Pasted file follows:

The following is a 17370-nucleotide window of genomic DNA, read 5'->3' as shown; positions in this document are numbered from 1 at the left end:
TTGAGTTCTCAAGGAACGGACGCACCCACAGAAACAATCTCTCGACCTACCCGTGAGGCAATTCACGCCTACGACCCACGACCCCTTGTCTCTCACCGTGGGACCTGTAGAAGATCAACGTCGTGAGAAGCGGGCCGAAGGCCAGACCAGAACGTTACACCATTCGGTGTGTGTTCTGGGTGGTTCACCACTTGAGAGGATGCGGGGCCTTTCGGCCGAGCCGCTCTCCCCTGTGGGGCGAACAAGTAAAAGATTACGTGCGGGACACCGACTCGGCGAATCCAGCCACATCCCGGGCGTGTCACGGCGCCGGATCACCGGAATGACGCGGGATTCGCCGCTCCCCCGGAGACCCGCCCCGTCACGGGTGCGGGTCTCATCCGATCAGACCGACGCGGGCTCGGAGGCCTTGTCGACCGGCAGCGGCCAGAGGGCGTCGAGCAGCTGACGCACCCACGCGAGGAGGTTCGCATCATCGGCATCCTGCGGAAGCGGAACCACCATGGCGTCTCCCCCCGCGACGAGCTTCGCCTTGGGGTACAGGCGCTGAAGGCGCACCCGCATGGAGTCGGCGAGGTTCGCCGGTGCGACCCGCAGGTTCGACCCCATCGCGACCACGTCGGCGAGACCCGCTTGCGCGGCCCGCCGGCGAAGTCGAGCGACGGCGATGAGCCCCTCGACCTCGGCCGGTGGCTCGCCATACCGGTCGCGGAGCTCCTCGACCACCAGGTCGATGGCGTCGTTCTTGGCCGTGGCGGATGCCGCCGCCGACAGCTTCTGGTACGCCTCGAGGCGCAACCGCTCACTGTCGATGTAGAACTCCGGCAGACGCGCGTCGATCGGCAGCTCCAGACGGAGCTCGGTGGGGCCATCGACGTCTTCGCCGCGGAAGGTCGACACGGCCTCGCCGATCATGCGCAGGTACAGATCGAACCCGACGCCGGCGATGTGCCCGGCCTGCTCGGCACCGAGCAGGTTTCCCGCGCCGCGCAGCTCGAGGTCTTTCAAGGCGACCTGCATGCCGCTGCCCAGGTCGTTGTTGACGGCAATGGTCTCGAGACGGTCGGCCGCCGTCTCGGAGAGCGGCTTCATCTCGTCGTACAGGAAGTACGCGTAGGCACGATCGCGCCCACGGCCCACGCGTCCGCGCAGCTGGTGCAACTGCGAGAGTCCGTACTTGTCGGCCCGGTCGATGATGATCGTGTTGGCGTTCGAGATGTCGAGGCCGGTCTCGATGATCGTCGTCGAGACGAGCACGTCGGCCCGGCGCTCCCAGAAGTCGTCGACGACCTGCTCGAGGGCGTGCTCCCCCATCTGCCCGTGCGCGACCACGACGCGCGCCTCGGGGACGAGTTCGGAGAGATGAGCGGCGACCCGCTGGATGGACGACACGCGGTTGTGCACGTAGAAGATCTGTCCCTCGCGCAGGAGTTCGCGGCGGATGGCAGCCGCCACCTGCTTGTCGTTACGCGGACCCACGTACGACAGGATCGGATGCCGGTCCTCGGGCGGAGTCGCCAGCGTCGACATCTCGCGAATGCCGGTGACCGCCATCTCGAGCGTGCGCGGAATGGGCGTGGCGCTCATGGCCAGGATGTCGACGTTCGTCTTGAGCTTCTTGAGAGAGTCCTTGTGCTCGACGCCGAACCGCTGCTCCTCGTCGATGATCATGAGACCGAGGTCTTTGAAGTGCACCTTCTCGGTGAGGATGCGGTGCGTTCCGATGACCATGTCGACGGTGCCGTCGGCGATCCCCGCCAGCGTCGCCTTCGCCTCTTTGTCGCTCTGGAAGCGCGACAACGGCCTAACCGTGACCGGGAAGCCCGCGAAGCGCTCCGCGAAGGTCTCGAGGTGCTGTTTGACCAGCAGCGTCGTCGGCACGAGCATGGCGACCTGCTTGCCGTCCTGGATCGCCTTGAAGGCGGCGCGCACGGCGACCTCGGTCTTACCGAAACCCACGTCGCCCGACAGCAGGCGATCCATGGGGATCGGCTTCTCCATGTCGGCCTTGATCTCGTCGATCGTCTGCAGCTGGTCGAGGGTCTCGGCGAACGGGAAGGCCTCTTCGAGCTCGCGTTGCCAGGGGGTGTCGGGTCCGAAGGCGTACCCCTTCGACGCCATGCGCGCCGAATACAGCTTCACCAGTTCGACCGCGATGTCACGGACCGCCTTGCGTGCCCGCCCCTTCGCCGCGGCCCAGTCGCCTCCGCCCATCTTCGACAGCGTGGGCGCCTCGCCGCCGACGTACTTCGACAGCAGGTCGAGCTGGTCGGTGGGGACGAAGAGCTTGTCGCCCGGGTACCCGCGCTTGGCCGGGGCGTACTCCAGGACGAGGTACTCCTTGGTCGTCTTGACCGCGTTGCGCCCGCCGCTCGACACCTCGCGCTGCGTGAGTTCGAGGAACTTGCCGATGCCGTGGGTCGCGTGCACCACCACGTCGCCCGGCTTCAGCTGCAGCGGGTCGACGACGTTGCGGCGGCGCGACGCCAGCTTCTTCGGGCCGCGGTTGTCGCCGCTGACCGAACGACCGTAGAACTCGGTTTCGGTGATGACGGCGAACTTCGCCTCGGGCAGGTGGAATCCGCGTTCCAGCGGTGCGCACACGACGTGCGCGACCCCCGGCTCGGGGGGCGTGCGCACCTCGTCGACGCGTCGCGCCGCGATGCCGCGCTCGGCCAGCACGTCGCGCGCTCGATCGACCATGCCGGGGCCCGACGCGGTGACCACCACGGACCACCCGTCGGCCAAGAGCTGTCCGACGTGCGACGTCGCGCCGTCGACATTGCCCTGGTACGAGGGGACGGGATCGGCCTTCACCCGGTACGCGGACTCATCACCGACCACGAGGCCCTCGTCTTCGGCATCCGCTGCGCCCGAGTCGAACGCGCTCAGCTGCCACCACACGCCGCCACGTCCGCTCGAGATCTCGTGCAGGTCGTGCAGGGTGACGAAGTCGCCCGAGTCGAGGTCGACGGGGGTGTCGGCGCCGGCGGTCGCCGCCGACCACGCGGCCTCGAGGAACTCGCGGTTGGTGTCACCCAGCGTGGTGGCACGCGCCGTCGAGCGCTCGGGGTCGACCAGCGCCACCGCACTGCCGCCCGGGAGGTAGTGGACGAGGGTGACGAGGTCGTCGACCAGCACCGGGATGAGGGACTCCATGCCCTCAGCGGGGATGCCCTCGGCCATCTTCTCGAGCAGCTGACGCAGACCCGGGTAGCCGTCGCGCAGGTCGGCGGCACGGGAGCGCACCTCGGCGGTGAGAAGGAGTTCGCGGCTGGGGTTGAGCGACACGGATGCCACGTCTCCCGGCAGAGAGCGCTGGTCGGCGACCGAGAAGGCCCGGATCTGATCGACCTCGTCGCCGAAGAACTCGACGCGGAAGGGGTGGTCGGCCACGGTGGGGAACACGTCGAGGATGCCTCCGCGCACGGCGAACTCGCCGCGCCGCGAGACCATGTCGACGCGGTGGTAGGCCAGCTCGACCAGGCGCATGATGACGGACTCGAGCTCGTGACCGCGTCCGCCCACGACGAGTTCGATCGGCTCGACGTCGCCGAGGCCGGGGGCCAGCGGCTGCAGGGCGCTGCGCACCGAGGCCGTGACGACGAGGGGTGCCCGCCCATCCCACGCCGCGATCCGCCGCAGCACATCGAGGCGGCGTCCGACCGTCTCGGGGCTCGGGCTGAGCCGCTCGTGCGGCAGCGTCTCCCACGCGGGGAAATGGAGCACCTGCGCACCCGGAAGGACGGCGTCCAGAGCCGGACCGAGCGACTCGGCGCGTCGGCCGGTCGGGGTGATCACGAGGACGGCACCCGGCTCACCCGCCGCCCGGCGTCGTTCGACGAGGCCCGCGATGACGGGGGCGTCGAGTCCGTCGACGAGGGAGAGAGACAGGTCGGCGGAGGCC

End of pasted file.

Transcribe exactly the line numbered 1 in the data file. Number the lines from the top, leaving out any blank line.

The following is a 17370-nucleotide window of genomic DNA, read 5'->3' as shown; positions in this document are numbered from 1 at the left end: